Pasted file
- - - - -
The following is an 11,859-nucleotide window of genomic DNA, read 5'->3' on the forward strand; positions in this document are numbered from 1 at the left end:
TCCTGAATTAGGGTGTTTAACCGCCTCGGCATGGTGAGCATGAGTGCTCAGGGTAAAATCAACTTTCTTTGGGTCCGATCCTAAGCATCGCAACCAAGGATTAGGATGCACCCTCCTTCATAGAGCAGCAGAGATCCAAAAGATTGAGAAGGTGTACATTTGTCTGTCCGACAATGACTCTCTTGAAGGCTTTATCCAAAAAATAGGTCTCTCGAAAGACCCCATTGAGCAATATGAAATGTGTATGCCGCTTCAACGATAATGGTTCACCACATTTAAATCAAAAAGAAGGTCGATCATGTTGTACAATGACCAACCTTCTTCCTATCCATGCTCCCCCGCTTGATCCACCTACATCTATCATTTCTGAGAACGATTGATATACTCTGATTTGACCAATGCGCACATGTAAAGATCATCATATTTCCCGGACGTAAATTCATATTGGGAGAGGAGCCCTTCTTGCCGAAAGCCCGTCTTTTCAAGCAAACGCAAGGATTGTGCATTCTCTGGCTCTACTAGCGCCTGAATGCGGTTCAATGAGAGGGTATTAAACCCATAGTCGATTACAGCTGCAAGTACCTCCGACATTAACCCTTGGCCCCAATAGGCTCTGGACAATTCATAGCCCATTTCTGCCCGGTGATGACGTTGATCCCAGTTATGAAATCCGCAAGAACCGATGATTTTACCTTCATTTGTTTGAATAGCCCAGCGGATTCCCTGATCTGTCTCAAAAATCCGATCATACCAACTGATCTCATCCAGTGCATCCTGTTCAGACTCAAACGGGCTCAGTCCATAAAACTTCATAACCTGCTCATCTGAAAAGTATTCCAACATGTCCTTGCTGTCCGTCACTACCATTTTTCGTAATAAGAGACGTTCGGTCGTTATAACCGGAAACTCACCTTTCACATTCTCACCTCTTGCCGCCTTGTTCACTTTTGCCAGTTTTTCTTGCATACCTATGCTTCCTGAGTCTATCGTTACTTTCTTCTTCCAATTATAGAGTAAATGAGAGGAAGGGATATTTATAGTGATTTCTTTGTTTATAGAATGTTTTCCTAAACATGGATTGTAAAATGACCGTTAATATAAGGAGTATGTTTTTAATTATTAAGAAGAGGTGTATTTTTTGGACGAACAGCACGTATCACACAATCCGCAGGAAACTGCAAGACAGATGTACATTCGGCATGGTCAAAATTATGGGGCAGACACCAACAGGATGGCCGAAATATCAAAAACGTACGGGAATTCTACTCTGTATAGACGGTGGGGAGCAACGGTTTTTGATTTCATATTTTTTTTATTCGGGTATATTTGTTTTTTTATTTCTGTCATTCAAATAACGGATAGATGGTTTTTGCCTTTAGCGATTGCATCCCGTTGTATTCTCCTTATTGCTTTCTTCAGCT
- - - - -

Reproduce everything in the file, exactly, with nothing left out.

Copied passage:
The following is an 11,859-nucleotide window of genomic DNA, read 5'->3' on the forward strand; positions in this document are numbered from 1 at the left end:
TCCTGAATTAGGGTGTTTAACCGCCTCGGCATGGTGAGCATGAGTGCTCAGGGTAAAATCAACTTTCTTTGGGTCCGATCCTAAGCATCGCAACCAAGGATTAGGATGCACCCTCCTTCATAGAGCAGCAGAGATCCAAAAGATTGAGAAGGTGTACATTTGTCTGTCCGACAATGACTCTCTTGAAGGCTTTATCCAAAAAATAGGTCTCTCGAAAGACCCCATTGAGCAATATGAAATGTGTATGCCGCTTCAACGATAATGGTTCACCACATTTAAATCAAAAAGAAGGTCGATCATGTTGTACAATGACCAACCTTCTTCCTATCCATGCTCCCCCGCTTGATCCACCTACATCTATCATTTCTGAGAACGATTGATATACTCTGATTTGACCAATGCGCACATGTAAAGATCATCATATTTCCCGGACGTAAATTCATATTGGGAGAGGAGCCCTTCTTGCCGAAAGCCCGTCTTTTCAAGCAAACGCAAGGATTGTGCATTCTCTGGCTCTACTAGCGCCTGAATGCGGTTCAATGAGAGGGTATTAAACCCATAGTCGATTACAGCTGCAAGTACCTCCGACATTAACCCTTGGCCCCAATAGGCTCTGGACAATTCATAGCCCATTTCTGCCCGGTGATGACGTTGATCCCAGTTATGAAATCCGCAAGAACCGATGATTTTACCTTCATTTGTTTGAATAGCCCAGCGGATTCCCTGATCTGTCTCAAAAATCCGATCATACCAACTGATCTCATCCAGTGCATCCTGTTCAGACTCAAACGGGCTCAGTCCATAAAACTTCATAACCTGCTCATCTGAAAAGTATTCCAACATGTCCTTGCTGTCCGTCACTACCATTTTTCGTAATAAGAGACGTTCGGTCGTTATAACCGGAAACTCACCTTTCACATTCTCACCTCTTGCCGCCTTGTTCACTTTTGCCAGTTTTTCTTGCATACCTATGCTTCCTGAGTCTATCGTTACTTTCTTCTTCCAATTATAGAGTAAATGAGAGGAAGGGATATTTATAGTGATTTCTTTGTTTATAGAATGTTTTCCTAAACATGGATTGTAAAATGACCGTTAATATAAGGAGTATGTTTTTAATTATTAAGAAGAGGTGTATTTTTTGGACGAACAGCACGTATCACACAATCCGCAGGAAACTGCAAGACAGATGTACATTCGGCATGGTCAAAATTATGGGGCAGACACCAACAGGATGGCCGAAATATCAAAAACGTACGGGAATTCTACTCTGTATAGACGGTGGGGAGCAACGGTTTTTGATTTCATATTTTTTTTATTCGGGTATATTTGTTTTTTTATTTCTGTCATTCAAATAACGGATAGATGGTTTTTGCCTTTAGCGATTGCATCCCGTTGTATTCTCCTTATTGCTTTCTTCAGCT